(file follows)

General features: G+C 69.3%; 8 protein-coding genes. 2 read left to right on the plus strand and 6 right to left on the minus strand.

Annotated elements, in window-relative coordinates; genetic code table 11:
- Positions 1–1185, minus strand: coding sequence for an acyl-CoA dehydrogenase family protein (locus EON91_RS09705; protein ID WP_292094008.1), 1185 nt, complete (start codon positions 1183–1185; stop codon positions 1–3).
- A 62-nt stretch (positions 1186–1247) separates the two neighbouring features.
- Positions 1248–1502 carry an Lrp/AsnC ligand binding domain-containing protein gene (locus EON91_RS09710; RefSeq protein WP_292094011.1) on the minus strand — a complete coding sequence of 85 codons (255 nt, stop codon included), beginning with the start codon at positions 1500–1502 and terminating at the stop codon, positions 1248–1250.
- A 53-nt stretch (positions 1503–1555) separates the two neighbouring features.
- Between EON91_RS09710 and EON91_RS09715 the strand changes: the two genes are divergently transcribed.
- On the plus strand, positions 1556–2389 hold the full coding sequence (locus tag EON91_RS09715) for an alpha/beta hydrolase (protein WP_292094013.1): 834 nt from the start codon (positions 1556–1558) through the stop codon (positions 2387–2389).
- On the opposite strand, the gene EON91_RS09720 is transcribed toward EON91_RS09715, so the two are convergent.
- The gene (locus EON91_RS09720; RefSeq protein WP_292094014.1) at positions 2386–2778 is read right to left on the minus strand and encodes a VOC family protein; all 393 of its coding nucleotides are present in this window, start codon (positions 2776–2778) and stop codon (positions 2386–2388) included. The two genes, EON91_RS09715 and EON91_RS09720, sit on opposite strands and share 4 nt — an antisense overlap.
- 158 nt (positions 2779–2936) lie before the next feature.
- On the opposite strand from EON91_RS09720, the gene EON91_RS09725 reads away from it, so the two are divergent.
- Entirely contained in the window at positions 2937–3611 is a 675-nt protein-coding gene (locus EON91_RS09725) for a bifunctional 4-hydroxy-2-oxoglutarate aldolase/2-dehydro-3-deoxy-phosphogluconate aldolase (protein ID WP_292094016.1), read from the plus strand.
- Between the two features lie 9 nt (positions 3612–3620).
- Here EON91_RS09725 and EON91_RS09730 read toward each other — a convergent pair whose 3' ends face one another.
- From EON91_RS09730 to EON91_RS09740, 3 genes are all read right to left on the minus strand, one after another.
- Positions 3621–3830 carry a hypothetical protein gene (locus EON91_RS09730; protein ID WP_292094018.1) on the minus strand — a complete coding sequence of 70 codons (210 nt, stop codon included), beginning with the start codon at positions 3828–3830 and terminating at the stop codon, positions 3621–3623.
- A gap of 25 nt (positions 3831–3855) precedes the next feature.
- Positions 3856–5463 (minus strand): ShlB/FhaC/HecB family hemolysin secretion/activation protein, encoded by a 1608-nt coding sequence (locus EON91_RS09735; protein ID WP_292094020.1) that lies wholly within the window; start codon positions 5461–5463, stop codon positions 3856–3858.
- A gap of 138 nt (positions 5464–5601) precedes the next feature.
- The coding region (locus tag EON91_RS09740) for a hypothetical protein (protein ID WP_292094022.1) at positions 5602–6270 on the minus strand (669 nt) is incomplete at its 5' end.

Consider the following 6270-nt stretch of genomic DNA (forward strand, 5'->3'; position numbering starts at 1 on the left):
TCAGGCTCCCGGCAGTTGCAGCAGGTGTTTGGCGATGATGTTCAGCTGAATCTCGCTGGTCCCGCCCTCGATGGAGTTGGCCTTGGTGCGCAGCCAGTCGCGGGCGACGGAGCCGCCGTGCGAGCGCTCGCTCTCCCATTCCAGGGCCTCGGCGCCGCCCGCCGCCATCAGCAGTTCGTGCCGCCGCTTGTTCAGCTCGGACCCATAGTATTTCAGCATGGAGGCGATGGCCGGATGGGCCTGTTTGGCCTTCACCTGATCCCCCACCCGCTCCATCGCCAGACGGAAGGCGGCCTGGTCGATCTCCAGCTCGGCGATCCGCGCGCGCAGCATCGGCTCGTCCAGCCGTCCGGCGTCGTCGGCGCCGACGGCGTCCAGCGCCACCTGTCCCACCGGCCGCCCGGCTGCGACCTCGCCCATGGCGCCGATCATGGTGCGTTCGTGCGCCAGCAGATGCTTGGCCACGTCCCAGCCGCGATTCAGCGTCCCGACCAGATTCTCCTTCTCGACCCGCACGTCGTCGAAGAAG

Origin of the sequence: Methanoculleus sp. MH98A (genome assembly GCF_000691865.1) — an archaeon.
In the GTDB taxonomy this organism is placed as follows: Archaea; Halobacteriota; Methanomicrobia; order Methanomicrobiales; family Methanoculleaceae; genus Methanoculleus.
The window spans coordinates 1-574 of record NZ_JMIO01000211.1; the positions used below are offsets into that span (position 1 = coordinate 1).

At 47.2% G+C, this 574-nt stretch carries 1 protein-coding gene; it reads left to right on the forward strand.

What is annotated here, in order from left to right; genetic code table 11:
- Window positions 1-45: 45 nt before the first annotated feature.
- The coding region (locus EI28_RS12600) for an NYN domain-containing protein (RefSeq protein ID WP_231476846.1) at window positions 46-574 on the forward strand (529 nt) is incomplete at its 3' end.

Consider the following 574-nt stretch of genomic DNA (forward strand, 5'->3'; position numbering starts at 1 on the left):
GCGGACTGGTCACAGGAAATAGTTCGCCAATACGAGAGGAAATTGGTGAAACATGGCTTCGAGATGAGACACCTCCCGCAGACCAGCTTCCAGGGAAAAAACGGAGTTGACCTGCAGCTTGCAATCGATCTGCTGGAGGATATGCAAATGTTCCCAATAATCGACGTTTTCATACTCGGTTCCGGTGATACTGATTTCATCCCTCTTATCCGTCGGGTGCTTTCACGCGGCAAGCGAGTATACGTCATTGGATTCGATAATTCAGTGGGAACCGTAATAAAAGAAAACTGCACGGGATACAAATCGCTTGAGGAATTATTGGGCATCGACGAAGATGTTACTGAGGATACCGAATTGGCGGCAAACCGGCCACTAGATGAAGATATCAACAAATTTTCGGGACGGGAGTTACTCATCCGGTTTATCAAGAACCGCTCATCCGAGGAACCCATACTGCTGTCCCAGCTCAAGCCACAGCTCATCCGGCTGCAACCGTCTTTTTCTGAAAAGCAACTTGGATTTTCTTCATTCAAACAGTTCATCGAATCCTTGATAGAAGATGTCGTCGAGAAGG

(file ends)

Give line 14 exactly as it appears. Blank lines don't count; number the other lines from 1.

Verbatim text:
- Between the two features lie 9 nt (positions 3612–3620).